The French Yellow Book

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No. 360 :
M. Francois-Poncet, French Ambassador in Rome. to M. Georges Bonnet, Minister for Foreign Affairs. Rome, September 2, 1939. 7.25 p.m.

(Received at 10 p.m.)

THE British Ambassador and I were called today at 2 p.m. to the Palazzo Chigi. Count Ciano informed us there that he had finally resolved to inform the F├╝hrer and Herr von Ribbentrop, but without putting any pressure upon them, that France and Great Britain had agreed to the suggestion for a conference to which they had hope of bringing Poland. This conference could follow very closely upon an immediate armistice, leaving the adversaries in their respective positions.

This suggestion had not been at once rejected from the German side, but Herr Hitler had pointed out that, being faced with a French note and a British note which the Ambassadors of the two countries had handed him on the evening of the 1st, he wished to know if these notes were in the nature of an ultimatum or not. If so, he would definitely reject them. If the contrary was true, he would ask for some time to think them over until noon to-morrow. Herr Hitler further requested that the answer to his two questions should be sent him through Rome.

Count Ciano then telephoned directly to Your Excellency, who, after stating that the note handed yesterday by the French Ambassador was not in the nature of an ultimatum, gave approval in principle, in so far as the time limit was concerned, subject to the views of the President of the Council.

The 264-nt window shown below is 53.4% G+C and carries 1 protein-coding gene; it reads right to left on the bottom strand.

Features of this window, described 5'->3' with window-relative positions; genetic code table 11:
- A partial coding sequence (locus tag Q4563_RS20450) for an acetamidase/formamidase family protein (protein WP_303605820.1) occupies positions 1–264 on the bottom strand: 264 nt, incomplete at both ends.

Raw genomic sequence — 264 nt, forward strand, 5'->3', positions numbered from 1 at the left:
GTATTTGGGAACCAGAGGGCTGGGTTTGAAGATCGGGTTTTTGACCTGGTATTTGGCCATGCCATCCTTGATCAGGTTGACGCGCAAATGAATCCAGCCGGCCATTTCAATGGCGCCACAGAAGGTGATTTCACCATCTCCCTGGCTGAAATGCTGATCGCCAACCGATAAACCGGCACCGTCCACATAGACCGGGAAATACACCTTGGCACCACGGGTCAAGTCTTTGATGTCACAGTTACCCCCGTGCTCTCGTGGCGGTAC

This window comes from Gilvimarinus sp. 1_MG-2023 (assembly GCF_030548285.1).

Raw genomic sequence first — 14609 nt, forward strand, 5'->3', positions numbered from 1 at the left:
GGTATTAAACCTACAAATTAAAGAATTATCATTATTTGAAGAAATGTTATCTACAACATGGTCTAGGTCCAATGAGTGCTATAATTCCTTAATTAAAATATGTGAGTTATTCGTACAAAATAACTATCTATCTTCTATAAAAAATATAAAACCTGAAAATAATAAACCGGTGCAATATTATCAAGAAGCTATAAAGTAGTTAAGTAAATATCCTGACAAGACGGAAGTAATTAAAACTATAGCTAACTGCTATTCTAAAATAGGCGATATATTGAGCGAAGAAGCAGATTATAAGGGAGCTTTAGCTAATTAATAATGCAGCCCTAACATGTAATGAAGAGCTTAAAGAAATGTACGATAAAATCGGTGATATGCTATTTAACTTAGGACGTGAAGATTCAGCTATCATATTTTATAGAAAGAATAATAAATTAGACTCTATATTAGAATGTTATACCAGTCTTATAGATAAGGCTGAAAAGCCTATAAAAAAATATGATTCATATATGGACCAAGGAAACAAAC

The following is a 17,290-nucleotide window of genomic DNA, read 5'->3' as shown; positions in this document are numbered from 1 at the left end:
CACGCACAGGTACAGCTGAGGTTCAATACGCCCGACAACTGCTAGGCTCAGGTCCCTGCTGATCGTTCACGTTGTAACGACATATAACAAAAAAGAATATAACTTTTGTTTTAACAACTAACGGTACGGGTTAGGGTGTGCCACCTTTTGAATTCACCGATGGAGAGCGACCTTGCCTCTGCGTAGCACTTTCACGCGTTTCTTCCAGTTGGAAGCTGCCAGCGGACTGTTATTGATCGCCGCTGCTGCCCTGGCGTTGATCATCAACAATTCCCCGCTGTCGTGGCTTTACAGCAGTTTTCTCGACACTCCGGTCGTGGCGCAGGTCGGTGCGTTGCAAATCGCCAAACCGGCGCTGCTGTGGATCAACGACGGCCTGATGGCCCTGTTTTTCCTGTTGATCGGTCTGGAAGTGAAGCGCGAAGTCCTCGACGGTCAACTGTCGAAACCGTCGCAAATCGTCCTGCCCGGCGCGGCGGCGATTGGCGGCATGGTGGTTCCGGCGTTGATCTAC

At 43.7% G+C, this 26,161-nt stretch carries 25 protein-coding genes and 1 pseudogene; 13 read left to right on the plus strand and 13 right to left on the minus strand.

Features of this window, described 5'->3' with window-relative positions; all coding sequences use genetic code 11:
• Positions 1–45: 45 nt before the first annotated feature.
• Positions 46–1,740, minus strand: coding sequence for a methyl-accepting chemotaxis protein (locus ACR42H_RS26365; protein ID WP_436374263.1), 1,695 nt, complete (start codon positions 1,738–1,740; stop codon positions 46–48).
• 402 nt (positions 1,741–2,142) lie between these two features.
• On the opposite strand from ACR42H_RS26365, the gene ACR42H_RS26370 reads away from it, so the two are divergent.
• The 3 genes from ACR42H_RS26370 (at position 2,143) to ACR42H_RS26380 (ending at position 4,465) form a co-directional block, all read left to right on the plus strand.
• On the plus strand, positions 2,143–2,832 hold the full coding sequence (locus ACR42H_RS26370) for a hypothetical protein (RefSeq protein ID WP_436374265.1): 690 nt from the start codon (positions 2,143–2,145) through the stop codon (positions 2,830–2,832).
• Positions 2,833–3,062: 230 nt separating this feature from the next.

Count Ciano then telephoned to Lord Halifax, who himself also stated to him that the English note was not in the nature of an ultimatum and informed him that on the question of the time limit he (Lord Halifax) must consult his Government. He added that in his opinion to halt the troops on their positions would be insufficient; the occupied territories would have to be evacuated.

Count Ciano replied that in his opinion there was little possibility of obtaining this from the Germans.

So as to leave time for the necessary consultations to be held, and after I had pointed out that the consent of the Poles would be harder to get, we decided to part and to meet again in Count Ciano's room at 4 p.m.


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